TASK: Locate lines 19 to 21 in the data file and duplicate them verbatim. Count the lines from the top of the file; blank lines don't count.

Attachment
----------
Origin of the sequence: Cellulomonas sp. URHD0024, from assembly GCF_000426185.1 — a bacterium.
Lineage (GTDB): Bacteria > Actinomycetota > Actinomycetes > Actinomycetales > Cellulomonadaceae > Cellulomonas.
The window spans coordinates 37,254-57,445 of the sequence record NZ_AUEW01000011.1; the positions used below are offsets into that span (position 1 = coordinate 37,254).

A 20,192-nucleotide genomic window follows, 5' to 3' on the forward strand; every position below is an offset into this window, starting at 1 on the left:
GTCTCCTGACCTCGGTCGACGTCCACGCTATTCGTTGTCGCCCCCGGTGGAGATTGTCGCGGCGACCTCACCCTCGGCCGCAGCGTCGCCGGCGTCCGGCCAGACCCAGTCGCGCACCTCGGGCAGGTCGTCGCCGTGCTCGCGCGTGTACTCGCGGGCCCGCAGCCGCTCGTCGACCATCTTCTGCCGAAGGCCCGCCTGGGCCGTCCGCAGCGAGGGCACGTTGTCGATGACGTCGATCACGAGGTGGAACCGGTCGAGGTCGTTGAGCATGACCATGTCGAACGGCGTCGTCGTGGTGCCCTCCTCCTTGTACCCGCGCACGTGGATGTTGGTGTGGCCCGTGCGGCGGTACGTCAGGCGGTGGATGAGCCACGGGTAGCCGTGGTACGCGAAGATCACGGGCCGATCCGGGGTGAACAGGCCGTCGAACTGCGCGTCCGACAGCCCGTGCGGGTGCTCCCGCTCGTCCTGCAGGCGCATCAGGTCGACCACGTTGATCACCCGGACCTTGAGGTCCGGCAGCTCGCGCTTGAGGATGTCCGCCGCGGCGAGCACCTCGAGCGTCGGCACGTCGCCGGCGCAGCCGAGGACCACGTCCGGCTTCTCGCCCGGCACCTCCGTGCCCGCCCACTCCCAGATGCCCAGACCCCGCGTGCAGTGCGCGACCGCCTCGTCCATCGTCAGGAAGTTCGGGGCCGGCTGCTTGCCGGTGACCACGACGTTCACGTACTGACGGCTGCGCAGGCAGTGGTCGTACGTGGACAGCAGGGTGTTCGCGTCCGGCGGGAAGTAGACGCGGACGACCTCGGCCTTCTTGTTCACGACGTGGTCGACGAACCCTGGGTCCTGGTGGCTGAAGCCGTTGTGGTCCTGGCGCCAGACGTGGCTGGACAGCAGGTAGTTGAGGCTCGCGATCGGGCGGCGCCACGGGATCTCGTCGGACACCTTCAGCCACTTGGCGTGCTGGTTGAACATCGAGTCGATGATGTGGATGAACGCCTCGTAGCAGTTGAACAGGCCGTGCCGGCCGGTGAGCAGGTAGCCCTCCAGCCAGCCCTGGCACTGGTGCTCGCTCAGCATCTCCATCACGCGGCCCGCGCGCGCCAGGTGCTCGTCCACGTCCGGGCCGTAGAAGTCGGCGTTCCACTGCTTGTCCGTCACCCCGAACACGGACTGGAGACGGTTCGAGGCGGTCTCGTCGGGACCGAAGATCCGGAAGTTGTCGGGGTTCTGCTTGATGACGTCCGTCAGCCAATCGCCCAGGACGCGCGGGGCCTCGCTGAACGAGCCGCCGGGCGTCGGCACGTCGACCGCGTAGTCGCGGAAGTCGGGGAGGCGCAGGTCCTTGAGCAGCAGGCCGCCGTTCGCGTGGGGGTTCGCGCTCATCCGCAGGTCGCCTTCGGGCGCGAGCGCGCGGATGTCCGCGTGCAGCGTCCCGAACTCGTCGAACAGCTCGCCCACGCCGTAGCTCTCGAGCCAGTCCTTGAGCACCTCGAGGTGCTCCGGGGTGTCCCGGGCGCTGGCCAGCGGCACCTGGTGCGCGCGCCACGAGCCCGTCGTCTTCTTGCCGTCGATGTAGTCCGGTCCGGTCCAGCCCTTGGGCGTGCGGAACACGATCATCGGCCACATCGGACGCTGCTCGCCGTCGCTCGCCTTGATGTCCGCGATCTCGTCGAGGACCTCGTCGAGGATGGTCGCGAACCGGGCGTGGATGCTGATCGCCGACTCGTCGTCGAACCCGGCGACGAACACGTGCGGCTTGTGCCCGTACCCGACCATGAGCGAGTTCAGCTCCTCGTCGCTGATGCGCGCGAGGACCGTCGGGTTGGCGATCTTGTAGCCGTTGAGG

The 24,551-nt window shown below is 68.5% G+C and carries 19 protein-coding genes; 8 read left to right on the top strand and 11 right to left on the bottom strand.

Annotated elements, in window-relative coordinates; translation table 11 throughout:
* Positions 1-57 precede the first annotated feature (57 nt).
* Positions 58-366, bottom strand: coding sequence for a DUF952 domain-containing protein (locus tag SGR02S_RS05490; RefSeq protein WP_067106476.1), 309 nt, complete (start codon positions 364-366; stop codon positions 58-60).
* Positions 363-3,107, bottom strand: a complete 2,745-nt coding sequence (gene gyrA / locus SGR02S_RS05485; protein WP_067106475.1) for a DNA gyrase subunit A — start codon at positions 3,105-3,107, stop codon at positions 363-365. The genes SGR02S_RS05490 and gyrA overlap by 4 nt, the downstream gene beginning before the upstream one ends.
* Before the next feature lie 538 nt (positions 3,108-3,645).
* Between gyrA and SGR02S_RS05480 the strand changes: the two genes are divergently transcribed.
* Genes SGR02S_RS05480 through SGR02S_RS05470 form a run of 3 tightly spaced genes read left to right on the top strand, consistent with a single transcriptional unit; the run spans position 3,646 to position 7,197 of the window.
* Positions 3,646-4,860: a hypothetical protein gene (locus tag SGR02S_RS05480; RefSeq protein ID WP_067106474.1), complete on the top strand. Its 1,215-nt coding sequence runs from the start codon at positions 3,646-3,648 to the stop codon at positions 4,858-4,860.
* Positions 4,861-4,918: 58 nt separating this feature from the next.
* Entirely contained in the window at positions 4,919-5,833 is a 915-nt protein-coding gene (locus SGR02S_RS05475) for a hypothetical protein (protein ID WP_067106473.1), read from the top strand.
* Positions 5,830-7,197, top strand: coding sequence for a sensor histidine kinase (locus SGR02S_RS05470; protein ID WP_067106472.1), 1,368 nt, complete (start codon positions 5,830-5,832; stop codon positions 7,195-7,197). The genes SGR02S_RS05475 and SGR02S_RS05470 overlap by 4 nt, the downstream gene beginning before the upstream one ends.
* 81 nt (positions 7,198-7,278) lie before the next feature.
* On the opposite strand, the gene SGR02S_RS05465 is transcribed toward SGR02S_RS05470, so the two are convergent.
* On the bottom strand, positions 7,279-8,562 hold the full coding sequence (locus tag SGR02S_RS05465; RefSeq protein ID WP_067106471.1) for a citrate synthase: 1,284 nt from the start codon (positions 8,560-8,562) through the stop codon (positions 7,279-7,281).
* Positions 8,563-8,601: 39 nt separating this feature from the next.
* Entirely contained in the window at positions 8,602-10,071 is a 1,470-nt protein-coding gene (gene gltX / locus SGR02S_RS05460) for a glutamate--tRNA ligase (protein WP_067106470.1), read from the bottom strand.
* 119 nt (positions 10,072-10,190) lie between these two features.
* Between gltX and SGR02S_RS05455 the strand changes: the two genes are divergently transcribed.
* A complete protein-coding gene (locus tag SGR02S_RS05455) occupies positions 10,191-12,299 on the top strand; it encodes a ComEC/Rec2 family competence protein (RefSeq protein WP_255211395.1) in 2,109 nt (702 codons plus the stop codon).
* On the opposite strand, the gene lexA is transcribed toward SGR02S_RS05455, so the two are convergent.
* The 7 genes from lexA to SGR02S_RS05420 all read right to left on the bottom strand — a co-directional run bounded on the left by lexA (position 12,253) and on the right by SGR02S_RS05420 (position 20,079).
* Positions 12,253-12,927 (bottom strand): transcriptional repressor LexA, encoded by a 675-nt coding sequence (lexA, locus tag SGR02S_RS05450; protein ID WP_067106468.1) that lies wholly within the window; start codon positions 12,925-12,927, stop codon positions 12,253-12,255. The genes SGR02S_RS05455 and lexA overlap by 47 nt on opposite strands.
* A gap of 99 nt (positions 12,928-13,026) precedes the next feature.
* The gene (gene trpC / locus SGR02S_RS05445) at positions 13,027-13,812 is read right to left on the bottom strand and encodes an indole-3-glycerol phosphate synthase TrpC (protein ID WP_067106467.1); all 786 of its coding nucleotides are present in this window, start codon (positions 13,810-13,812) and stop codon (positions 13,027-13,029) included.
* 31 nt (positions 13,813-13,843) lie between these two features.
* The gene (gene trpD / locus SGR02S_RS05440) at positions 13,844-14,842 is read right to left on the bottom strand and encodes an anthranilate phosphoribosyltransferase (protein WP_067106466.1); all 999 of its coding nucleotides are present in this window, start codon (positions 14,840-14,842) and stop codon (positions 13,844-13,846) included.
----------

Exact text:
* On the opposite strand, the gene SGR02S_RS05465 is transcribed toward SGR02S_RS05470, so the two are convergent.
* On the bottom strand, positions 7,279-8,562 hold the full coding sequence (locus tag SGR02S_RS05465; RefSeq protein ID WP_067106471.1) for a citrate synthase: 1,284 nt from the start codon (positions 8,560-8,562) through the stop codon (positions 7,279-7,281).
* Positions 8,563-8,601: 39 nt separating this feature from the next.